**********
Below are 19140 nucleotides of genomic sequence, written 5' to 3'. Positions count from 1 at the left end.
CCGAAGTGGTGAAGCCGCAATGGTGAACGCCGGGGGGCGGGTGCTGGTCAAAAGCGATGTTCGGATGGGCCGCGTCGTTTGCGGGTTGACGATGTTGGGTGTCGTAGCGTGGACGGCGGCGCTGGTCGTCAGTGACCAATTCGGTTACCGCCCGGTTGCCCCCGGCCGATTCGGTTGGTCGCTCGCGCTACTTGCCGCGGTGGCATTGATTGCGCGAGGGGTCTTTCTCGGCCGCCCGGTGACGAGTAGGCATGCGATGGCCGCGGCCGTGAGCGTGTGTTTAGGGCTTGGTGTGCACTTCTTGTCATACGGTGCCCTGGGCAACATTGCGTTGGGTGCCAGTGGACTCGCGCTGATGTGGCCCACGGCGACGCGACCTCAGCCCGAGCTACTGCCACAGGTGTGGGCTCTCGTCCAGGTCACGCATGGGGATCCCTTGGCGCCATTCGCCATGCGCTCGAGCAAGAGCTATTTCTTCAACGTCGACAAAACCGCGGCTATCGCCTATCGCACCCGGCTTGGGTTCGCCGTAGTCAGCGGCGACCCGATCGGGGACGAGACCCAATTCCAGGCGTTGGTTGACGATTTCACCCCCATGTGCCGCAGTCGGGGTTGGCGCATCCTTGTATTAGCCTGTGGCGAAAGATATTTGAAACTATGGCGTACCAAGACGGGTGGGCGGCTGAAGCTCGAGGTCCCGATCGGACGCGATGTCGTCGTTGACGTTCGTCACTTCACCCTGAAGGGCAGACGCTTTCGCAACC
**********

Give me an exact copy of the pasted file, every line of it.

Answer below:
Below are 19140 nucleotides of genomic sequence, written 5' to 3'. Positions count from 1 at the left end.
CCGAAGTGGTGAAGCCGCAATGGTGAACGCCGGGGGGCGGGTGCTGGTCAAAAGCGATGTTCGGATGGGCCGCGTCGTTTGCGGGTTGACGATGTTGGGTGTCGTAGCGTGGACGGCGGCGCTGGTCGTCAGTGACCAATTCGGTTACCGCCCGGTTGCCCCCGGCCGATTCGGTTGGTCGCTCGCGCTACTTGCCGCGGTGGCATTGATTGCGCGAGGGGTCTTTCTCGGCCGCCCGGTGACGAGTAGGCATGCGATGGCCGCGGCCGTGAGCGTGTGTTTAGGGCTTGGTGTGCACTTCTTGTCATACGGTGCCCTGGGCAACATTGCGTTGGGTGCCAGTGGACTCGCGCTGATGTGGCCCACGGCGACGCGACCTCAGCCCGAGCTACTGCCACAGGTGTGGGCTCTCGTCCAGGTCACGCATGGGGATCCCTTGGCGCCATTCGCCATGCGCTCGAGCAAGAGCTATTTCTTCAACGTCGACAAAACCGCGGCTATCGCCTATCGCACCCGGCTTGGGTTCGCCGTAGTCAGCGGCGACCCGATCGGGGACGAGACCCAATTCCAGGCGTTGGTTGACGATTTCACCCCCATGTGCCGCAGTCGGGGTTGGCGCATCCTTGTATTAGCCTGTGGCGAAAGATATTTGAAACTATGGCGTACCAAGACGGGTGGGCGGCTGAAGCTCGAGGTCCCGATCGGACGCGATGTCGTCGTTGACGTTCGTCACTTCACCCTGAAGGGCAGACGCTTTCGCAACC